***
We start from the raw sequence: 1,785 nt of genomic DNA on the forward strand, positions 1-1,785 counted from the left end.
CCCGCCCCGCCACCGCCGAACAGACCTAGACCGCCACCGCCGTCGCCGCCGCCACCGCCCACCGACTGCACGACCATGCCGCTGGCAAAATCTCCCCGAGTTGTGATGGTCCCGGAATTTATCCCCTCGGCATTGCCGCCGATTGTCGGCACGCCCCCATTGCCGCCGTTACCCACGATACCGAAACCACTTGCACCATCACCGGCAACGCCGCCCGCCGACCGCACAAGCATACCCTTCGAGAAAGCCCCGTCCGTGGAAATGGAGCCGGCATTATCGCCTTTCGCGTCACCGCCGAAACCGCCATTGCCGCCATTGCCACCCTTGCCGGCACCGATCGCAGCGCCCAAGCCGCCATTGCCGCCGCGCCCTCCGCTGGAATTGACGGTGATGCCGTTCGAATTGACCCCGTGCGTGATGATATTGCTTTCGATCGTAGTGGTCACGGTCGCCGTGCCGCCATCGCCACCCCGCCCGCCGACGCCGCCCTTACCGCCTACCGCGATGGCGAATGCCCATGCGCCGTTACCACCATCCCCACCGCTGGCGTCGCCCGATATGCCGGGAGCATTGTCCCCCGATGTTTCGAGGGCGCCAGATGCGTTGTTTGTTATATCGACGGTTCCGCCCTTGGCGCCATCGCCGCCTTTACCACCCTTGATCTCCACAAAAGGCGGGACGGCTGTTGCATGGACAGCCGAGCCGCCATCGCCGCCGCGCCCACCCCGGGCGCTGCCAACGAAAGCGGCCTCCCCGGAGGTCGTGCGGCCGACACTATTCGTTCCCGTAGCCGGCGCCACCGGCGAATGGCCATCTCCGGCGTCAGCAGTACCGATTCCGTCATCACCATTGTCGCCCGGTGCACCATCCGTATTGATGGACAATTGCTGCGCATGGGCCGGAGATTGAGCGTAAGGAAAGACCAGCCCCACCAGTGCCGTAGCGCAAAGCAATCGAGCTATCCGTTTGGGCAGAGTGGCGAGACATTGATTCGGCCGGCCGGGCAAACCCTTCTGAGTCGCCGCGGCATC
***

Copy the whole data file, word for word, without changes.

We start from the raw sequence: 1,785 nt of genomic DNA on the forward strand, positions 1-1,785 counted from the left end.
CCCGCCCCGCCACCGCCGAACAGACCTAGACCGCCACCGCCGTCGCCGCCGCCACCGCCCACCGACTGCACGACCATGCCGCTGGCAAAATCTCCCCGAGTTGTGATGGTCCCGGAATTTATCCCCTCGGCATTGCCGCCGATTGTCGGCACGCCCCCATTGCCGCCGTTACCCACGATACCGAAACCACTTGCACCATCACCGGCAACGCCGCCCGCCGACCGCACAAGCATACCCTTCGAGAAAGCCCCGTCCGTGGAAATGGAGCCGGCATTATCGCCTTTCGCGTCACCGCCGAAACCGCCATTGCCGCCATTGCCACCCTTGCCGGCACCGATCGCAGCGCCCAAGCCGCCATTGCCGCCGCGCCCTCCGCTGGAATTGACGGTGATGCCGTTCGAATTGACCCCGTGCGTGATGATATTGCTTTCGATCGTAGTGGTCACGGTCGCCGTGCCGCCATCGCCACCCCGCCCGCCGACGCCGCCCTTACCGCCTACCGCGATGGCGAATGCCCATGCGCCGTTACCACCATCCCCACCGCTGGCGTCGCCCGATATGCCGGGAGCATTGTCCCCCGATGTTTCGAGGGCGCCAGATGCGTTGTTTGTTATATCGACGGTTCCGCCCTTGGCGCCATCGCCGCCTTTACCACCCTTGATCTCCACAAAAGGCGGGACGGCTGTTGCATGGACAGCCGAGCCGCCATCGCCGCCGCGCCCACCCCGGGCGCTGCCAACGAAAGCGGCCTCCCCGGAGGTCGTGCGGCCGACACTATTCGTTCCCGTAGCCGGCGCCACCGGCGAATGGCCATCTCCGGCGTCAGCAGTACCGATTCCGTCATCACCATTGTCGCCCGGTGCACCATCCGTATTGATGGACAATTGCTGCGCATGGGCCGGAGATTGAGCGTAAGGAAAGACCAGCCCCACCAGTGCCGTAGCGCAAAGCAATCGAGCTATCCGTTTGGGCAGAGTGGCGAGACATTGATTCGGCCGGCCGGGCAAACCCTTCTGAGTCGCCGCGGCATC